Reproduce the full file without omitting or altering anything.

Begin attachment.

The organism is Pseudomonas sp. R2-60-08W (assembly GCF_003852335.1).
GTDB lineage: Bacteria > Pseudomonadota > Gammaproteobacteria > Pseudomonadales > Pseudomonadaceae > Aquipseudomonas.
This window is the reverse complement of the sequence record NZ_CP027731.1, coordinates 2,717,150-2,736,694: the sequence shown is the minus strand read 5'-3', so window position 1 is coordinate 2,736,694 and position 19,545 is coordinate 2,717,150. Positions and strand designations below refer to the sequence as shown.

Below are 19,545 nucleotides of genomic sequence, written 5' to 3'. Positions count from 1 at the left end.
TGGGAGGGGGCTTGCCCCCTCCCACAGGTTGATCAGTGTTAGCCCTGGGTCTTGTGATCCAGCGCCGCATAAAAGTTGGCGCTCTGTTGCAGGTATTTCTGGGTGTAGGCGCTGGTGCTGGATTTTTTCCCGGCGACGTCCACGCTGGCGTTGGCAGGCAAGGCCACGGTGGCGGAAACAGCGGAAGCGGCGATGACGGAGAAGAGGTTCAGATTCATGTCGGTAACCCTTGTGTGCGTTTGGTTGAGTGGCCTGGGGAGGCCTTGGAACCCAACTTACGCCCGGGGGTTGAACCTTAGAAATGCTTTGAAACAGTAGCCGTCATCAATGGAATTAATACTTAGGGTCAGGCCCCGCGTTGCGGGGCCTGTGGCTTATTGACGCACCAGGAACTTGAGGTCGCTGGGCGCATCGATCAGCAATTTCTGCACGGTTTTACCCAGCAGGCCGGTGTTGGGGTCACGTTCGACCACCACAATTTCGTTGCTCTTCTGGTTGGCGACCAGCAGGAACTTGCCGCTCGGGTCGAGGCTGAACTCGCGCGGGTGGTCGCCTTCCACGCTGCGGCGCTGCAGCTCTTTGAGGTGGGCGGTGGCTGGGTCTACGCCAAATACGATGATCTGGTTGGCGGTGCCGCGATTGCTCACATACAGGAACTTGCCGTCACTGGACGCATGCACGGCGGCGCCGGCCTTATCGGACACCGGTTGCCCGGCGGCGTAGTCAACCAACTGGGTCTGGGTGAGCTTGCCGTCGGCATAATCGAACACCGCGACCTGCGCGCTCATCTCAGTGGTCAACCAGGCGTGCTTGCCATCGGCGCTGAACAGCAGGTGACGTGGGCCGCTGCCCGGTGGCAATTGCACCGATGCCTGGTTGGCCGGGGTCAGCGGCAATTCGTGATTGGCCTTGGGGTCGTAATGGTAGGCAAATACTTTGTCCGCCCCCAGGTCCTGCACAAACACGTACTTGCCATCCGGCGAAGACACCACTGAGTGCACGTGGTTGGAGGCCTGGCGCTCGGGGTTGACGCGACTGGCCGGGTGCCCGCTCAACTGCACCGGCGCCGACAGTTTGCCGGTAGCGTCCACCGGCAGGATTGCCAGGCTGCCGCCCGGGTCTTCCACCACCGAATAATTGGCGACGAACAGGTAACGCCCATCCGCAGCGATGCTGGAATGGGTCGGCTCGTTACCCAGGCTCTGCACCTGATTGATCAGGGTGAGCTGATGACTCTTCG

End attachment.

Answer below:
The organism is Pseudomonas sp. R2-60-08W (assembly GCF_003852335.1).
GTDB lineage: Bacteria > Pseudomonadota > Gammaproteobacteria > Pseudomonadales > Pseudomonadaceae > Aquipseudomonas.
This window is the reverse complement of the sequence record NZ_CP027731.1, coordinates 2,717,150-2,736,694: the sequence shown is the minus strand read 5'-3', so window position 1 is coordinate 2,736,694 and position 19,545 is coordinate 2,717,150. Positions and strand designations below refer to the sequence as shown.

Below are 19,545 nucleotides of genomic sequence, written 5' to 3'. Positions count from 1 at the left end.
TGGGAGGGGGCTTGCCCCCTCCCACAGGTTGATCAGTGTTAGCCCTGGGTCTTGTGATCCAGCGCCGCATAAAAGTTGGCGCTCTGTTGCAGGTATTTCTGGGTGTAGGCGCTGGTGCTGGATTTTTTCCCGGCGACGTCCACGCTGGCGTTGGCAGGCAAGGCCACGGTGGCGGAAACAGCGGAAGCGGCGATGACGGAGAAGAGGTTCAGATTCATGTCGGTAACCCTTGTGTGCGTTTGGTTGAGTGGCCTGGGGAGGCCTTGGAACCCAACTTACGCCCGGGGGTTGAACCTTAGAAATGCTTTGAAACAGTAGCCGTCATCAATGGAATTAATACTTAGGGTCAGGCCCCGCGTTGCGGGGCCTGTGGCTTATTGACGCACCAGGAACTTGAGGTCGCTGGGCGCATCGATCAGCAATTTCTGCACGGTTTTACCCAGCAGGCCGGTGTTGGGGTCACGTTCGACCACCACAATTTCGTTGCTCTTCTGGTTGGCGACCAGCAGGAACTTGCCGCTCGGGTCGAGGCTGAACTCGCGCGGGTGGTCGCCTTCCACGCTGCGGCGCTGCAGCTCTTTGAGGTGGGCGGTGGCTGGGTCTACGCCAAATACGATGATCTGGTTGGCGGTGCCGCGATTGCTCACATACAGGAACTTGCCGTCACTGGACGCATGCACGGCGGCGCCGGCCTTATCGGACACCGGTTGCCCGGCGGCGTAGTCAACCAACTGGGTCTGGGTGAGCTTGCCGTCGGCATAATCGAACACCGCGACCTGCGCGCTCATCTCAGTGGTCAACCAGGCGTGCTTGCCATCGGCGCTGAACAGCAGGTGACGTGGGCCGCTGCCCGGTGGCAATTGCACCGATGCCTGGTTGGCCGGGGTCAGCGGCAATTCGTGATTGGCCTTGGGGTCGTAATGGTAGGCAAATACTTTGTCCGCCCCCAGGTCCTGCACAAACACGTACTTGCCATCCGGCGAAGACACCACTGAGTGCACGTGGTTGGAGGCCTGGCGCTCGGGGTTGACGCGACTGGCCGGGTGCCCGCTCAACTGCACCGGCGCCGACAGTTTGCCGGTAGCGTCCACCGGCAGGATTGCCAGGCTGCCGCCCGGGTCTTCCACCACCGAATAATTGGCGACGAACAGGTAACGCCCATCCGCAGCGATGCTGGAATGGGTCGGCTCGTTACCCAGGCTCTGCACCTGATTGATCAGGGTGAGCTGATGACTCTTCG